New year – new challenges!
This week we started with the first part of our 2nd P-TRAP school. Unfortunately back online, although most of us were secretly hoping for loads of Belgian waffles!
The course aims to give an introduction on speciation codes and to get some hands-on about Fe-P interactions. Those speciation codes help to solve biogeochemical equations such as given in redox reactions, solubilities sorption or interactions between inorganic and organic materials such as Dissolved Organic Matter (DOM).
We decided to use Visual MINTEQ, the oldest of those model applications. It is a box model, calculations are based on chemical equilibriums but give no fluxes between the boxes. There are also several others on the market such as GEOCHEM or PHREEQC, but Visual MINTEQ still uses the original codes, and although it looks a bit old fashioned, it has a good data base and visualizations. Other advantages are that it also includes toxicity, which is a not that common tool, and that it is freeware. So, all students can easily work with it and benefit for their projects.
After half an hour of introduction about the chemistry behind it and another half an hour how Visual MINTEQ is working, the ESRs got in touch with the real model. In advance they received lots of calculation exercise challenges, which they had to solve now individually and as a team.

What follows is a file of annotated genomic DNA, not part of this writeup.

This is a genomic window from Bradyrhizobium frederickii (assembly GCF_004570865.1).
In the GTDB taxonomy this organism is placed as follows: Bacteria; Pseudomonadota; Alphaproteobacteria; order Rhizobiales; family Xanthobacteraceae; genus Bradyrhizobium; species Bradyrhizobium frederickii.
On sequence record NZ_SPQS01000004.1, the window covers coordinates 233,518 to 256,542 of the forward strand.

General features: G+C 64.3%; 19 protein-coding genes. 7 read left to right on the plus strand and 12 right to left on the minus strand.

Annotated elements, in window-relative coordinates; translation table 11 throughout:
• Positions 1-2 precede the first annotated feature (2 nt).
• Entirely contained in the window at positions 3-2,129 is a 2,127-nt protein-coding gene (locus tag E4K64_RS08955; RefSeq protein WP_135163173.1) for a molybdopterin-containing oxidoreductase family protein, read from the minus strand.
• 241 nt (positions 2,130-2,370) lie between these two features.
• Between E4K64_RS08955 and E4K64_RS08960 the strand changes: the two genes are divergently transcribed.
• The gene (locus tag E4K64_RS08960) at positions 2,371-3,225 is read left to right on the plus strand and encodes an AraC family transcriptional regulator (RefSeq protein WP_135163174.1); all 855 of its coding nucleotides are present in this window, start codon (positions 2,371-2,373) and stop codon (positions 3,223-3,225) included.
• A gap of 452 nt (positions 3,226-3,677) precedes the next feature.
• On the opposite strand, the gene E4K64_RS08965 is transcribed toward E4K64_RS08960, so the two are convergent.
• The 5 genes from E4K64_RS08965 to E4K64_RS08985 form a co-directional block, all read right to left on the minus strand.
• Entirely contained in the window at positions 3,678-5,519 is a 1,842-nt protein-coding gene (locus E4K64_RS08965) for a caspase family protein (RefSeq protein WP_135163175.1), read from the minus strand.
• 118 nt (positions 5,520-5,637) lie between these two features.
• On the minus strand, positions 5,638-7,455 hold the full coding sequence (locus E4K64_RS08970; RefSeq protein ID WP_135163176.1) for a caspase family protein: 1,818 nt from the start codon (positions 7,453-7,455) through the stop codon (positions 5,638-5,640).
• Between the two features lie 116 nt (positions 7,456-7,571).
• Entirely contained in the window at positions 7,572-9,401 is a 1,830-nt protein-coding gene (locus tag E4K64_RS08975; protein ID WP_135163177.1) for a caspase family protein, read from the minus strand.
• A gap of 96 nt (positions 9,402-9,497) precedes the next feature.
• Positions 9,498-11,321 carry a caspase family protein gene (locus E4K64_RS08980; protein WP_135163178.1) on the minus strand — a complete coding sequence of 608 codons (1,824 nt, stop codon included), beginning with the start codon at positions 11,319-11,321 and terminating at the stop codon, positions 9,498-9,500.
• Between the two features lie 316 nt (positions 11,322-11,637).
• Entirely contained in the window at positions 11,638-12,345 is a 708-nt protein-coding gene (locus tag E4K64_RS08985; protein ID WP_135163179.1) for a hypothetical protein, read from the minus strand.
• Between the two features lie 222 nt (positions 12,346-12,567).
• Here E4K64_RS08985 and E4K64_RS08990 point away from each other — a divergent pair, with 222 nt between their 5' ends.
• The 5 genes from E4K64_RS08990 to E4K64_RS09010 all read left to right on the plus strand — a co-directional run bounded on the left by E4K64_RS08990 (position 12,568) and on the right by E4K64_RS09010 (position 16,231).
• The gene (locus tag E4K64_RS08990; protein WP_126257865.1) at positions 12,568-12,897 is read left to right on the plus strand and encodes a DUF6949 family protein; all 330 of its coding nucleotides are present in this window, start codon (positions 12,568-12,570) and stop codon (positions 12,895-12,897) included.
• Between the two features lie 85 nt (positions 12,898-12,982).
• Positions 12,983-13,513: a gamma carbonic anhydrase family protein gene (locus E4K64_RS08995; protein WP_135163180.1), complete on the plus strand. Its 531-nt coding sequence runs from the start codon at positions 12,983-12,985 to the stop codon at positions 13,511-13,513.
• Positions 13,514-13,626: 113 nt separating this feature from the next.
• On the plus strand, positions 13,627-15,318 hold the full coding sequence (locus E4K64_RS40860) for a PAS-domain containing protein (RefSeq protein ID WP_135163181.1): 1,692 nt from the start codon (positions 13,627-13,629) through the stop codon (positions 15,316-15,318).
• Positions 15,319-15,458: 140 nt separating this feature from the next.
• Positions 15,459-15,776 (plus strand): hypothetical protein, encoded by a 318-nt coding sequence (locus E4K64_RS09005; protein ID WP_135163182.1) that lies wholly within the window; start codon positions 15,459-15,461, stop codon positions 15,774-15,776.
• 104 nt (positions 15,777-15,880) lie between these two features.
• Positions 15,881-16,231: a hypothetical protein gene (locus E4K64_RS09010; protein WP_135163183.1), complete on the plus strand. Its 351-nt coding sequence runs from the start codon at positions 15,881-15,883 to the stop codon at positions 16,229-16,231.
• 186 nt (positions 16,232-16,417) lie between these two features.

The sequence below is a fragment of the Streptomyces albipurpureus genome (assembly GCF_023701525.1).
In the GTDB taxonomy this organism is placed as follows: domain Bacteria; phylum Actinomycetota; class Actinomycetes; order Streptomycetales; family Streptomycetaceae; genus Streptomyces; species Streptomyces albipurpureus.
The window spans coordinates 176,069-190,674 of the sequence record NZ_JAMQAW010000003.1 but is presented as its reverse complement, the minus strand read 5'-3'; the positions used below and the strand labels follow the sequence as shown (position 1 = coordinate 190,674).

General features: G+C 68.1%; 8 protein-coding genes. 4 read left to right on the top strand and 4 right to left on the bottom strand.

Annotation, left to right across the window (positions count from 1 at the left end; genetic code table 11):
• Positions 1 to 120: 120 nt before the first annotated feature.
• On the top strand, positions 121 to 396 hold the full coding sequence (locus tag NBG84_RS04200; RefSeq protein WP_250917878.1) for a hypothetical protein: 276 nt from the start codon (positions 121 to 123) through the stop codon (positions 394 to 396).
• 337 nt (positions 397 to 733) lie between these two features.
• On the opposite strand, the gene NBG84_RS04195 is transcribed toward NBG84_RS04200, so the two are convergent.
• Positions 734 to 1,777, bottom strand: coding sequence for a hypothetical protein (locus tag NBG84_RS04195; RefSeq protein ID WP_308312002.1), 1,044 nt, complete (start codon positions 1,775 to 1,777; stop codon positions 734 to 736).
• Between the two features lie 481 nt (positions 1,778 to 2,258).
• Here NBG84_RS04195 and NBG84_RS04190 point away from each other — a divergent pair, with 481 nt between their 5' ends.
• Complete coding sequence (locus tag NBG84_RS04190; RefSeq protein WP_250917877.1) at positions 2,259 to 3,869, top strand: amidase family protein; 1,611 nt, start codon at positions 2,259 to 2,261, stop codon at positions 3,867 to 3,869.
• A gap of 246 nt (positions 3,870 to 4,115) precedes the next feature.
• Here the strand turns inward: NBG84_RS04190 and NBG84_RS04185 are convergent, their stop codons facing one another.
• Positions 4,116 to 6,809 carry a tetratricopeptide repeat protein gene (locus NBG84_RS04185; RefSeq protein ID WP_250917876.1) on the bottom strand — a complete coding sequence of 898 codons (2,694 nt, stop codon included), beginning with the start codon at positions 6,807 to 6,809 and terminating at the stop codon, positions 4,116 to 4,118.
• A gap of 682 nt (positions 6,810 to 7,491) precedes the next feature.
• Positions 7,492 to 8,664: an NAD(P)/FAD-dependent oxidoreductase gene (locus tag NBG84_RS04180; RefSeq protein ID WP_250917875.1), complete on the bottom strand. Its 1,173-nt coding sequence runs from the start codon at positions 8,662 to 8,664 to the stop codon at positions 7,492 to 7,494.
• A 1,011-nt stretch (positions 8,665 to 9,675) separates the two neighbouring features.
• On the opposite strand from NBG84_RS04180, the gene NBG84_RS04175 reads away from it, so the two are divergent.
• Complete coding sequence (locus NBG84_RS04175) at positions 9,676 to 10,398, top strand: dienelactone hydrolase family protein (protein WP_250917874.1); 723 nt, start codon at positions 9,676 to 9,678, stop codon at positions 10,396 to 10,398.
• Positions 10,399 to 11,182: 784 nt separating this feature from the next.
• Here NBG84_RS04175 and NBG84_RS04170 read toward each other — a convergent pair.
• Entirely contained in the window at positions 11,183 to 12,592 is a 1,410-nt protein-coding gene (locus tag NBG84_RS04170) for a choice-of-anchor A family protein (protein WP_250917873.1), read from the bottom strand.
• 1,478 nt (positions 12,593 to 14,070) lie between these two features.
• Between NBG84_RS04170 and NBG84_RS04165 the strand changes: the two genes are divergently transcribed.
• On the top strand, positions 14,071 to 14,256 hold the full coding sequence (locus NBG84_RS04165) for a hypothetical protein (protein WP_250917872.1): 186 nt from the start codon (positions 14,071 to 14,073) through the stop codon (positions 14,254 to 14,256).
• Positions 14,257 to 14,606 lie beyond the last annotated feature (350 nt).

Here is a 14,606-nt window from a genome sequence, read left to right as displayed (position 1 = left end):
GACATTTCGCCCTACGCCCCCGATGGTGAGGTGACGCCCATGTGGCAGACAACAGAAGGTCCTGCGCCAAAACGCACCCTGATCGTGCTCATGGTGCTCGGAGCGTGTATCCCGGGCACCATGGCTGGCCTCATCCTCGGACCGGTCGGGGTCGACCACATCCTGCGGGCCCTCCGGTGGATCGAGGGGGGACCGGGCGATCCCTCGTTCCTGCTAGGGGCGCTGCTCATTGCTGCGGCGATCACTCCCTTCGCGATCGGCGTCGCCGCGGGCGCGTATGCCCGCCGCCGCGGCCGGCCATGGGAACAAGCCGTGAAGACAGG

Boxes of a chemical model
The Visual MINTEQ surface
They learned about the importance of the right parameters and their units to solve the equations, not only to fill in in the model, but also which are need to be measured in the field. Such knowledge is indispensable when planning your own campaigns. One missing parameter, e.g. a relatively simple one like the pH value, can jeopardize all your measurement interpretations! They also learned to rank the parameters. Pressure for example is in our case negligible, but temperature is not, as it affects the solubility of gas in water much more than pressure. This means, that if you have to choose between buying a pressure sensor or spend your money instead on a very sensitive temperature sensor, it is clear what to do.
This leads to another import topic in the scientific world: errors. Not only how to avoid them practically, but also the need of calculating them and to check how your results are impacted by e.g. the sampling method, the chosen measurement conditions, the calculations itself, and so on. Similar to the ranking of the parameters it is important to realise and determine the impact of different errors on your results. This is done by calculating the error propagation. Knowing how much a result is influenced by a specific handling, treatment and calculation helps to improve the steps from the measurements to the final data. And to decide how much decimal places you need to use! The Fe activity is changing by a factor of 1000 if you change the pH by only one unit!
Next week it is time for a completely different topic. The ESRs will be introduced to our transferable skills training: How to communicate your science out of the ivory tower?
To be continued….